Sacha Baron Cohen's new satirical show "Who Is America?" has the comedian tricking politicians into embarrassing themselves. But when Cohen tried to dupe a Riverside gun store, he got called out. "This was an attempt to make gun owners in California look like racist gun toting crazy people,” the shop’s owner wrote on Facebook.
The port & Stilton burger by Umami Burger, one of Los Angeles' best hamburger joints.
"Los Angeles has a stronger burger culture than any other city in the U.S." Los Angeles is where the quintessential fast-food burger took hold in the 1950s as car culture took off. Bloomberg narrowed down the city's 12 best spots recommended by top chefs and restaurateurs.
The Traditional-style residence is very 1970s.
The "Brady Bunch" house just hit the market for nearly $2 million. The two-bedroom Studio City home that was used to depict the exterior of the Brady family home was last sold in 1973 for... wait for it ... $61,000.
A pistachio orchard in the San Joaquin Valley, where the soil is growing increasingly salty.
The California historian Kevin Starr placed the Central Valley in the lineage of great irrigated cultures that gave rise to civilization itself. Its rich land yields more than 230 crops — including pistachios, peaches, asparagus, garlic, grapes, apricots, kiwis, and cabbage.
That diversity faces a creeping threat. California officials and scientists have been sounding the alarm about salt levels in the valley floor that have risen so high some crops cannot survive.
Daniel Cozad, executive director of the Central Valley Salinity Alternatives for Long-term Sustainability initiative, compared the problem to a cancer inching surreptitiously into the food supply.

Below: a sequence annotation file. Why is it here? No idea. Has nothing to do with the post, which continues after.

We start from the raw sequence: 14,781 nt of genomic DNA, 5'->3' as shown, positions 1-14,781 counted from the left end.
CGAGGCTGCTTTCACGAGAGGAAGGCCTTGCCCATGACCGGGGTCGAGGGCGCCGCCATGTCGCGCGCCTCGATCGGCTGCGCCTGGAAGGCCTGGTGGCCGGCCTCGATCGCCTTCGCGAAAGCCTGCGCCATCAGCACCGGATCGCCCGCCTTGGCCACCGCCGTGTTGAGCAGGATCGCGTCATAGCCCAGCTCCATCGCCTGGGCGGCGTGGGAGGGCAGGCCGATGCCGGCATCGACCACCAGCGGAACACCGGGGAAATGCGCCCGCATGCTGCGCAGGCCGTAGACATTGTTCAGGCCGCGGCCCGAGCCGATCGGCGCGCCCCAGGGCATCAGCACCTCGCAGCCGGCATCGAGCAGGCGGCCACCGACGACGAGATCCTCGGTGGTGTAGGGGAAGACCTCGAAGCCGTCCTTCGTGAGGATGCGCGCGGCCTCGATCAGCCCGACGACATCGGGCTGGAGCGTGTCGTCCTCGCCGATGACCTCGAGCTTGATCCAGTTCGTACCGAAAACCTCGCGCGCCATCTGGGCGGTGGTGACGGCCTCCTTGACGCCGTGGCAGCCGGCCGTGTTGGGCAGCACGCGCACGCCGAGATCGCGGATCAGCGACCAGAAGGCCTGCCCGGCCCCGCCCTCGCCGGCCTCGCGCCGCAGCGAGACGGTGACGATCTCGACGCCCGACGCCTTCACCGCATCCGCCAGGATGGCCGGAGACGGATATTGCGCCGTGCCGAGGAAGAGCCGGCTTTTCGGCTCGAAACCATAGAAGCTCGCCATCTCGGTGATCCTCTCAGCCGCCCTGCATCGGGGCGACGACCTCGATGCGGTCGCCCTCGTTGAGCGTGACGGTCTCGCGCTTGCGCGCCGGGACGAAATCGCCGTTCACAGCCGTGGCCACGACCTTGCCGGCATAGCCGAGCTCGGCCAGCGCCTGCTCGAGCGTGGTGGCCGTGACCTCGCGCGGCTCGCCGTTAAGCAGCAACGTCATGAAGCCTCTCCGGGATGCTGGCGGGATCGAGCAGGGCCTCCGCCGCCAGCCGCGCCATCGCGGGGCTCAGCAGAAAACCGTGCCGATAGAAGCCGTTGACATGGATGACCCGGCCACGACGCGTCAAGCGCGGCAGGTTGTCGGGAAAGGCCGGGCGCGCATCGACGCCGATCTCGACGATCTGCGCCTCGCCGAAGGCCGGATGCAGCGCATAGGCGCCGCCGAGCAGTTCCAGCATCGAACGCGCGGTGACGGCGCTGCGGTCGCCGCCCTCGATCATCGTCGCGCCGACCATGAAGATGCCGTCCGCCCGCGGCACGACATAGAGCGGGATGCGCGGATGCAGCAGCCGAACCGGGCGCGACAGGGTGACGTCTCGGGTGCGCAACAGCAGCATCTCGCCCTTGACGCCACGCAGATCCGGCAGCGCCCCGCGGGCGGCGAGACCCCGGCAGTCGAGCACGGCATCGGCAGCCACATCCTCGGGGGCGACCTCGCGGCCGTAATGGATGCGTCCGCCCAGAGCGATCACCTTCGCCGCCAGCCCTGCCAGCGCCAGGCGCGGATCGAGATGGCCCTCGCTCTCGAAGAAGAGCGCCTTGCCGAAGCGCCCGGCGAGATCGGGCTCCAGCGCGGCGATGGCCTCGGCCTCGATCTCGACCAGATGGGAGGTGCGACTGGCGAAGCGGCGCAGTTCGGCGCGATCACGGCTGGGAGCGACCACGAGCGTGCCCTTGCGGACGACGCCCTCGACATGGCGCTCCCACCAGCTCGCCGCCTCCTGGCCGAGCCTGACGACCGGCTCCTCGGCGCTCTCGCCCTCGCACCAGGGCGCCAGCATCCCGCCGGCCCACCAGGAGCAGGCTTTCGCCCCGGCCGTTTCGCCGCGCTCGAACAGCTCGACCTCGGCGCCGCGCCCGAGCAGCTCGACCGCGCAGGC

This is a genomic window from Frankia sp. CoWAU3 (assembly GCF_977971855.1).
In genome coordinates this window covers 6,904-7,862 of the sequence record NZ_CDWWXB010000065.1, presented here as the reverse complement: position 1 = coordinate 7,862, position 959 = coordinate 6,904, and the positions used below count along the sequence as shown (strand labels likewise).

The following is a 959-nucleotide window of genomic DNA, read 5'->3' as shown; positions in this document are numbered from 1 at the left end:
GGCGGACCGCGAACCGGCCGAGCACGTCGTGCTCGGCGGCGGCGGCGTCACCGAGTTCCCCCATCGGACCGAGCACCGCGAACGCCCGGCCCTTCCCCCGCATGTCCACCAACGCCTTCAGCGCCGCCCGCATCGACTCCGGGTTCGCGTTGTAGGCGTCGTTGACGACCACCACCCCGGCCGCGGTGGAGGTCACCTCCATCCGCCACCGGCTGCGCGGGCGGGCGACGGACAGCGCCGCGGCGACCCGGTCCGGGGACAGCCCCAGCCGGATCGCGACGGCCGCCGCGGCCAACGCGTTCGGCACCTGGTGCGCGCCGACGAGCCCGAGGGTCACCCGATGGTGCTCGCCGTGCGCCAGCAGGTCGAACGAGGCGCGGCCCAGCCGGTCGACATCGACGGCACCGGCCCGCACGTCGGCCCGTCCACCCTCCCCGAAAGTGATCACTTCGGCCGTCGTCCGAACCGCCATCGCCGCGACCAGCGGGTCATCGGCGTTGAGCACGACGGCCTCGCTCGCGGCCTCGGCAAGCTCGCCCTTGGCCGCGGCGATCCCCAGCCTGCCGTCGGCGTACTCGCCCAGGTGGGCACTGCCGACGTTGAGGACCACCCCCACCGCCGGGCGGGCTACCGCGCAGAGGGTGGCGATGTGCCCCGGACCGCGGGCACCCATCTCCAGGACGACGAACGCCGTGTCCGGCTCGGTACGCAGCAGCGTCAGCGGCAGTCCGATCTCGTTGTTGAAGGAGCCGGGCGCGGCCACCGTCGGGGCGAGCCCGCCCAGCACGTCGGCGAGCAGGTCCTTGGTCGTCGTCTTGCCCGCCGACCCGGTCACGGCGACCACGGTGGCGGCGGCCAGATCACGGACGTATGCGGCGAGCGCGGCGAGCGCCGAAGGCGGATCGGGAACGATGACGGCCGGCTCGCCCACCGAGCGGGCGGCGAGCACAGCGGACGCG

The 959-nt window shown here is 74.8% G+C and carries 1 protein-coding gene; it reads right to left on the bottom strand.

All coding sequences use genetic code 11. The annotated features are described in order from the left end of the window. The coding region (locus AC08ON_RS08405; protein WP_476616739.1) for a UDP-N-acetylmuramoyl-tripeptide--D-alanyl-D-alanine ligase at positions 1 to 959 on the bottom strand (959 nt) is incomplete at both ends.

“People in general in California don’t think about salinity as an issue,” he said. “But soil scientists and crop advisers think about it all the time. It just slowly erodes the economic value of the water and the economic value of the land.”
Plants require a certain amount of salt, which occurs naturally in both water and soil. But in California’s interior, where the climate is arid and drainage poor, the evaporation of irrigated water over the course of decades has left the soil glutted with the deposit.
By one estimate, the equivalent to 57 railroad cars of salt are imported to the San Joaquin Valley every day.
A farmer's market in San Francisco. Californians are spoiled by an amazing selection of produce.
As a result, farmers have increasingly switched to more salt-tolerant crops or simply left fields fallow. According to state figures, the amount of cropland taken out of production because of overly salty soil could fill an area the size of San Francisco eight times over. A much larger area has been impaired.
That’s painful for an agricultural sector already battered by fieldworker shortages and recurring drought. An analysis last fall by researchers at Carnegie Mellon University found that excess soil salinity in the Central Valley was reducing crop yields by 8 million tons a year — to the tune of about $3.7 billion in lost revenue.
“This is a big, intractable problem,” said Paul Welle, one of the study’s authors. He added, “If you look at the acreage, it’s a lot of acreage and it’s just going to keep going.”
In 2006, California established a group to study potential solutions. Among the proposals, said Cozad, is the construction of a giant pipeline — a so-called brine line — that could whisk salty water from inland areas to the ocean.
Whatever path is chosen, it will have to survive intense scrutiny from farmers, lawmakers, and environmentalists.
Cozad said the consequences of inaction would extend beyond California’s agricultural heartland. Prices for produce would likely rise. And maybe not all at once, but bit by bit Californians along the coast could notice the selection of valley-grown fruits and vegetables at the markets dwindling.
“California is based on a fresh, healthy way of life,” Cozad said. “Part of that is because we’ve got farmers and farmworkers and a veritable vegetable garden just to the east of us. If we lose that, I think we lose something about California.”
Thanks for reading!
The California Sun is written by Mike McPhate, a former California correspondent for the New York Times.